After I was diagnosed with systemic urticarial vasculitis in January 2018, I took to Google to see what other people’s experiences with vasculitis were like. The only celebrities that came up on my original search were Janet Leigh and Harold Ramis — and both, unfortunately, had died from complications from vasculitis.
As a then-20-year-old living with debilitating fatigue, chronic pain, and some respiratory issues, those results did not help the dwindling hope I had that my life would move forward. My vasculitis did improve through medication management and pacing, but as someone who lives with a rare disease, I felt so alone. How “common” a form of vasculitis is depends on the form, although they are all considered rare diseases. For example, Behcet’s Disease affects 3 to 5 per 100,000 people in the United States, and IgA vasculitis affects around 20 per 100,000 people nationwide.
Then, in late July of this year, Ashton Kutcher shared that he also has vasculitis, which is actually a family of disorders that involve the blood vessels being inflamed. While his flare-up was under control after a year of treatment, Kutcher experienced symptoms that made him afraid that he would lose his vision, hearing, and his ability to walk.
Kutcher revealing that he has vasculitis — he did not specify which kind — can help newly-diagnosed vasculitis patients feel less alone, as he vocalized well how scary the onset of vasculitis symptoms can be. I had a hard time sharing with my friends and family initially because I did not understand what was happening to me. Without going into specifics of his treatment, Kutcher also said it took a year for him to recover from his flare-up, but he did get better. People have very different experiences with vasculitis, with some having flare-ups of this condition like Kutcher described, and others experiencing symptoms that just never go away.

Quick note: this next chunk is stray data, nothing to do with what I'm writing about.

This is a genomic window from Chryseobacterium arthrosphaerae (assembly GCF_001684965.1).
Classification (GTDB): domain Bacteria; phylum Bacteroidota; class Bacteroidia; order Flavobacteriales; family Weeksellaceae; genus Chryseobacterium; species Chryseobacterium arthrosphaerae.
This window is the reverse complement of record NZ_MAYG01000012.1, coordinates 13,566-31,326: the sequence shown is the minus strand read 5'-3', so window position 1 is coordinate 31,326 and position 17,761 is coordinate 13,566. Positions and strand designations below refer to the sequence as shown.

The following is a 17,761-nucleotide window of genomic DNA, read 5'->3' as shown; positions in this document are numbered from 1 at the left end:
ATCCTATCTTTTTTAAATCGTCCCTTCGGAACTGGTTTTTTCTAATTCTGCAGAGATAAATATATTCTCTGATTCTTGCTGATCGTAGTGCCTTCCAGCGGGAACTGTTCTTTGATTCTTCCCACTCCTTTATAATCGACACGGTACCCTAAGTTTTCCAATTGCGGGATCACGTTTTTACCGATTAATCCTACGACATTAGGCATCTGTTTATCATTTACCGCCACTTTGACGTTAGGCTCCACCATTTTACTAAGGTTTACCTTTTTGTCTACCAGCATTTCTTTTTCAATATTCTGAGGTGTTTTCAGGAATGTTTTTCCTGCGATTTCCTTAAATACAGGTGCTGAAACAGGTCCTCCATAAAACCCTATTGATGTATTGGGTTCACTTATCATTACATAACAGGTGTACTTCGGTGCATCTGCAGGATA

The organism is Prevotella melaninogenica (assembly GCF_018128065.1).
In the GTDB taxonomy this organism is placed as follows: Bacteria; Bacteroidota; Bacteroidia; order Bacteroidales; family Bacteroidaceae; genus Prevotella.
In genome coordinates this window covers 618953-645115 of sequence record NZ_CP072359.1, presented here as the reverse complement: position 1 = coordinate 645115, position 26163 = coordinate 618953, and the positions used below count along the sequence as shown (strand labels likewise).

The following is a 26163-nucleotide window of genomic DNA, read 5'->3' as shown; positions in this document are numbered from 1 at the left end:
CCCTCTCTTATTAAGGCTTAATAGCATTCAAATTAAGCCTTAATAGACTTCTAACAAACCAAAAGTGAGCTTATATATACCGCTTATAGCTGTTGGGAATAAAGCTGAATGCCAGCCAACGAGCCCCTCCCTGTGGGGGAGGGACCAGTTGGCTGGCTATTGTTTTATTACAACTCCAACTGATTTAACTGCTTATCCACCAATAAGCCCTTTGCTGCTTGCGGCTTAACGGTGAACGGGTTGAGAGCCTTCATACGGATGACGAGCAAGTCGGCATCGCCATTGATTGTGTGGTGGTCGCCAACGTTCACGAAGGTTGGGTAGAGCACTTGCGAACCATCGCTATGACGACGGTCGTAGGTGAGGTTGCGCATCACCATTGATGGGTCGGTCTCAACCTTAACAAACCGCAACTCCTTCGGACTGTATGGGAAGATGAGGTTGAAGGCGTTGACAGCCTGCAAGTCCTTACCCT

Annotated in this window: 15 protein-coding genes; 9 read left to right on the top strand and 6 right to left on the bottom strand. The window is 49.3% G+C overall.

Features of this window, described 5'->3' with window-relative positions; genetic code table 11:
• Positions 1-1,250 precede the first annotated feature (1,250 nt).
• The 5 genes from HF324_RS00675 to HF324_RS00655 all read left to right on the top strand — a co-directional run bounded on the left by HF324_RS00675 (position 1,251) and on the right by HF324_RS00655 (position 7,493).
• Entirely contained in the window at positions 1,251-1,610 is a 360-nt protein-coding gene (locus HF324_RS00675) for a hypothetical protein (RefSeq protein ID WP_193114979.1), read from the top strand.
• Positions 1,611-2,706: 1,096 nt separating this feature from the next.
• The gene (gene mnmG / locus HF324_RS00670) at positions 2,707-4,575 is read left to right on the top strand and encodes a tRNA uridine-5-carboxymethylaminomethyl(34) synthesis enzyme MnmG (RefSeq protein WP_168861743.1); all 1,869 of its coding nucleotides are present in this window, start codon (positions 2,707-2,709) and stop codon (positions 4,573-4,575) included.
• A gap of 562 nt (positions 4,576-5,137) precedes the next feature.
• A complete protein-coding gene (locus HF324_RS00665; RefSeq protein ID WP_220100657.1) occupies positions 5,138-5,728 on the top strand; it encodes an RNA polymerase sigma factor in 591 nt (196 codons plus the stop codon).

Anisha B Dua, MD MPH, the program director of rheumatology at Northwestern Medicine, treats patients with vasculitis. She says that Kutcher coming forward can help patients envision “full lives” once their vasculitis is more managed.
“Knowing that others have the same disease [and] have gone through some rough patches but have still come through living full lives is very compelling, and gives hope to patients who aren’t sure what to expect,” Dr. Dua says.
Anca Askanase, MD, a rheumatologist at ColumbiaDoctors and associate professor of medicine at Columbia University Medical Center, also told me that she hopes Kutcher sharing his experience with vasculitis can be helpful for her vasculitis patients. She notes that Selena Gomez sharing her experience with lupus helped some of the young women she treats who have the same debilitating autoimmune disease.